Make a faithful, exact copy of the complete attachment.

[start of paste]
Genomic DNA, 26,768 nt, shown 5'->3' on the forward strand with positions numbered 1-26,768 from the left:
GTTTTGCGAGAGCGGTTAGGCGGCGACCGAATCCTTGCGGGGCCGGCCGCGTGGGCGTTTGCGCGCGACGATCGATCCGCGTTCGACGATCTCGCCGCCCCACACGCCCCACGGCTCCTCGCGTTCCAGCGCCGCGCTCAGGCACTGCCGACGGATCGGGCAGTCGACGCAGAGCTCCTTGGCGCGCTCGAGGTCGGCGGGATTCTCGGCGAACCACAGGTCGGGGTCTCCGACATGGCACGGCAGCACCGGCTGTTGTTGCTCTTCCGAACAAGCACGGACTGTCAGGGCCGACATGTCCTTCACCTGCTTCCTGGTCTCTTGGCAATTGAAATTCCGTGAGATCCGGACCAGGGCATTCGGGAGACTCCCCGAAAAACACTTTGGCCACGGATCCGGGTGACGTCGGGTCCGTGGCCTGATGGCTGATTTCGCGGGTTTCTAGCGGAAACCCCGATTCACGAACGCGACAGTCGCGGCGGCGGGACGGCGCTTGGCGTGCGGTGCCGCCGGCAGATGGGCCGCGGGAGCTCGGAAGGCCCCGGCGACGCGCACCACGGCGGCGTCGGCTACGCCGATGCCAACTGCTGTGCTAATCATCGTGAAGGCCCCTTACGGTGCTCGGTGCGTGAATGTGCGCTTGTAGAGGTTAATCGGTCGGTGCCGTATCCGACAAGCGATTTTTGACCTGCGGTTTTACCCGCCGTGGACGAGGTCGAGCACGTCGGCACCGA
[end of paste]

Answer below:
Genomic DNA, 26,768 nt, shown 5'->3' on the forward strand with positions numbered 1-26,768 from the left:
GTTTTGCGAGAGCGGTTAGGCGGCGACCGAATCCTTGCGGGGCCGGCCGCGTGGGCGTTTGCGCGCGACGATCGATCCGCGTTCGACGATCTCGCCGCCCCACACGCCCCACGGCTCCTCGCGTTCCAGCGCCGCGCTCAGGCACTGCCGACGGATCGGGCAGTCGACGCAGAGCTCCTTGGCGCGCTCGAGGTCGGCGGGATTCTCGGCGAACCACAGGTCGGGGTCTCCGACATGGCACGGCAGCACCGGCTGTTGTTGCTCTTCCGAACAAGCACGGACTGTCAGGGCCGACATGTCCTTCACCTGCTTCCTGGTCTCTTGGCAATTGAAATTCCGTGAGATCCGGACCAGGGCATTCGGGAGACTCCCCGAAAAACACTTTGGCCACGGATCCGGGTGACGTCGGGTCCGTGGCCTGATGGCTGATTTCGCGGGTTTCTAGCGGAAACCCCGATTCACGAACGCGACAGTCGCGGCGGCGGGACGGCGCTTGGCGTGCGGTGCCGCCGGCAGATGGGCCGCGGGAGCTCGGAAGGCCCCGGCGACGCGCACCACGGCGGCGTCGGCTACGCCGATGCCAACTGCTGTGCTAATCATCGTGAAGGCCCCTTACGGTGCTCGGTGCGTGAATGTGCGCTTGTAGAGGTTAATCGGTCGGTGCCGTATCCGACAAGCGATTTTTGACCTGCGGTTTTACCCGCCGTGGACGAGGTCGAGCACGTCGGCACCGA